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Thorton v. Maryland General Hospital

United States District Court, D. Maryland

January 7, 2015

DENISE THORTON et al.,
v.
MARYLAND GENERAL HOSPITAL et al.

MEMORANDUM AND ORDER

WILLIAM M. NICKERSON, Senior District Judge.

Before the Court is a Motion for Partial Summary Judgment filed by Defendant Maryland General Hospital, Inc. (Maryland General). ECF No. 88. The motion is fully briefed. Upon review of the motion and the applicable case law, the Court determines that no hearing is necessary, Local Rule 105.6, and that the motion will be denied.

This lawsuit arises from the death of Cierra Randolph while a patient at Maryland General.[1] Briefly stated, the circumstances that led to her death are as follows. On November 4, 2010, Ms. Randolph presented to the Obstetrics and Gynecology Department at Maryland General at 37 weeks gestation for the onset of labor. The labor and delivery nurse was unable to detect any fetal heart tones and the attending obstetrician, Dr. Dana Lee, was called and remained present during the initial triage and admission process. Dr. Lee examined Ms. Randolph, identified fetal demise and placental abruption, and ordered additional tests and the admission of Ms. Randolph. After delivering a stillborn infant, Ms. Randolph suffered postpartum hemorrhaging resulting in significant blood loss. The hospital staff experienced difficulty establishing and maintaining an IV line and Ms. Randolph's condition deteriorated. She was transferred to the intensive care unit and died on November 7, 2010.

Although Plaintiffs allege breaches of the standard of care by others at Maryland General, Plaintiffs' primary allegations of negligence are directed toward Dr. Lee. Maryland General has moved for partial summary judgment, arguing that Dr. Lee was neither the actual nor apparent agent of Maryland General and, thus, it cannot be held vicariously liable for the conduct of Dr. Lee. Maryland General explains that Dr. Lee was not employed by Maryland General, but instead, was an employee of the People's Community Health Center (PCHC), a federal qualified health center that provides healthcare services throughout the Baltimore metropolitan area. On the date of Ms. Randolph's admission to Maryland General, Dr. Lee was working on a scheduled basis as a laborist, pursuant to a written agreement between Maryland General and PCHC. Under the terms of that agreement, Dr. Lee served a weekly 12-hour shift and a monthly 24-hour shift.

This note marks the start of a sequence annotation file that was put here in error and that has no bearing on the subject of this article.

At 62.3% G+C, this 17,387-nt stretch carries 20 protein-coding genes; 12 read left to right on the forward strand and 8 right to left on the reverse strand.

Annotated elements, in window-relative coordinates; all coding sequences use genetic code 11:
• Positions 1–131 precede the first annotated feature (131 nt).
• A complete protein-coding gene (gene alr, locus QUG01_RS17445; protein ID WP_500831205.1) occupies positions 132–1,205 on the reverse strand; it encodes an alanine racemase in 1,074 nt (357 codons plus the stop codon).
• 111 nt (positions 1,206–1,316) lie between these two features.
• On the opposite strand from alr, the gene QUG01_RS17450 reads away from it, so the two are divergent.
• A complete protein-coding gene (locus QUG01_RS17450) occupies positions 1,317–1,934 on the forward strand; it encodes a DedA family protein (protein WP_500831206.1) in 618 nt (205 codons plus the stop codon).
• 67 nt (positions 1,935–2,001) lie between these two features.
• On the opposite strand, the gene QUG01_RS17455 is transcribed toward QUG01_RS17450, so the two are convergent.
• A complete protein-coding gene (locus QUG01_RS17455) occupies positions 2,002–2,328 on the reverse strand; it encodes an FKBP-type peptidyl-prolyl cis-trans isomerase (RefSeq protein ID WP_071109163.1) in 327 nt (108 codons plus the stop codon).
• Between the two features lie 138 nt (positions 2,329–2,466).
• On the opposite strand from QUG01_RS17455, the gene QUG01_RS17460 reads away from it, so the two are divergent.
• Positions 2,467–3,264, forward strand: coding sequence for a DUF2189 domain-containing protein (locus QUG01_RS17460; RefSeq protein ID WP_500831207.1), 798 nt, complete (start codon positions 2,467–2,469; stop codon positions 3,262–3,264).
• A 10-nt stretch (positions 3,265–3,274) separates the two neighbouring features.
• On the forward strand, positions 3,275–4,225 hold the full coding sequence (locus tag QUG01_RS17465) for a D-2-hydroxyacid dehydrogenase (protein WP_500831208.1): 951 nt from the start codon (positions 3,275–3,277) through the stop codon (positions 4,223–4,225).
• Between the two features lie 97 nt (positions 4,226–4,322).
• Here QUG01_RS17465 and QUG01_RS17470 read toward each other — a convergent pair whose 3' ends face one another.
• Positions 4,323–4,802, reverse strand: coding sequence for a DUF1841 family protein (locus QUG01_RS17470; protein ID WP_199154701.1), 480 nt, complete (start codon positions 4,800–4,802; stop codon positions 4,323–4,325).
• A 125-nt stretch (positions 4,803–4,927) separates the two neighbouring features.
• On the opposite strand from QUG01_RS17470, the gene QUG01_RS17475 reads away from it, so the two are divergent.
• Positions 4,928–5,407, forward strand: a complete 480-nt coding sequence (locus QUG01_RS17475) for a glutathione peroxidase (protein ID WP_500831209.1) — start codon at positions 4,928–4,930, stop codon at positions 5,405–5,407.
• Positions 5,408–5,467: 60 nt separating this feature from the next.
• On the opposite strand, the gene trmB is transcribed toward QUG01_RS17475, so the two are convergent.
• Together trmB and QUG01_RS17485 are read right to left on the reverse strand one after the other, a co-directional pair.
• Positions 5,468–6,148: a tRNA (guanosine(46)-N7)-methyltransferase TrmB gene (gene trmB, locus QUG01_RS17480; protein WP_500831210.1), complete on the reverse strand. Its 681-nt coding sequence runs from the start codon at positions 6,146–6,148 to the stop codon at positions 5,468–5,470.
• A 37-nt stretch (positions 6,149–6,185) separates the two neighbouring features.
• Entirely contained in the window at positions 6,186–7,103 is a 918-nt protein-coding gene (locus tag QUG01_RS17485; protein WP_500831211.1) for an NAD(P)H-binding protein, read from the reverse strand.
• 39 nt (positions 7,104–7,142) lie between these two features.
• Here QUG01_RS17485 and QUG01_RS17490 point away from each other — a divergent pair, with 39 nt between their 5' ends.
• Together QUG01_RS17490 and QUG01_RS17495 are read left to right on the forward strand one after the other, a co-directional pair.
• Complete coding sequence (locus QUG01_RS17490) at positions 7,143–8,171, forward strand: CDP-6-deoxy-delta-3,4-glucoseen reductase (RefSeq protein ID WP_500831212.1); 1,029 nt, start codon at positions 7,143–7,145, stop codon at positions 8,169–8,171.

In its motion, Maryland General assumed that it was undisputed that Dr. Lee was not the actual agent of Maryland General. In making that assumption, Maryland General relied on representations of Plaintiffs' counsel made over the course of this litigation. In an email to Maryland General's counsel dated November 15, 2012, Plaintiffs' counsel stated that he had decided to proceed against Maryland General "as being liable for [Dr. Lee's] care under the ostensible agency theory." ECF No. 99-1. More significantly, in a pleading submitted to the Court in connection with a motion to sever Maryland General's third party complaint against Dr. Lee, Plaintiffs acknowledged that it had been determined through discovery that Dr. Lee was not an actual employee of Maryland General. ECF No. 27 at 3-4. After Plaintiffs attempted to argue in their opposition to the partial summary judgment motion that Dr. Lee was an actual employee of Maryland General, Maryland General countered in its reply that Plaintiffs should be judicially estopped from asserting actual agency.

The Court agrees that Plaintiffs cannot, at this late juncture, suddenly renege on their prior representations to counsel and the Court. Nevertheless, were the Court to consider the argument, it would readily find as a matter of law that Dr. Lee was not an employee or actual agent of Maryland General. The agreement between MCHC and Maryland General specifically provides that: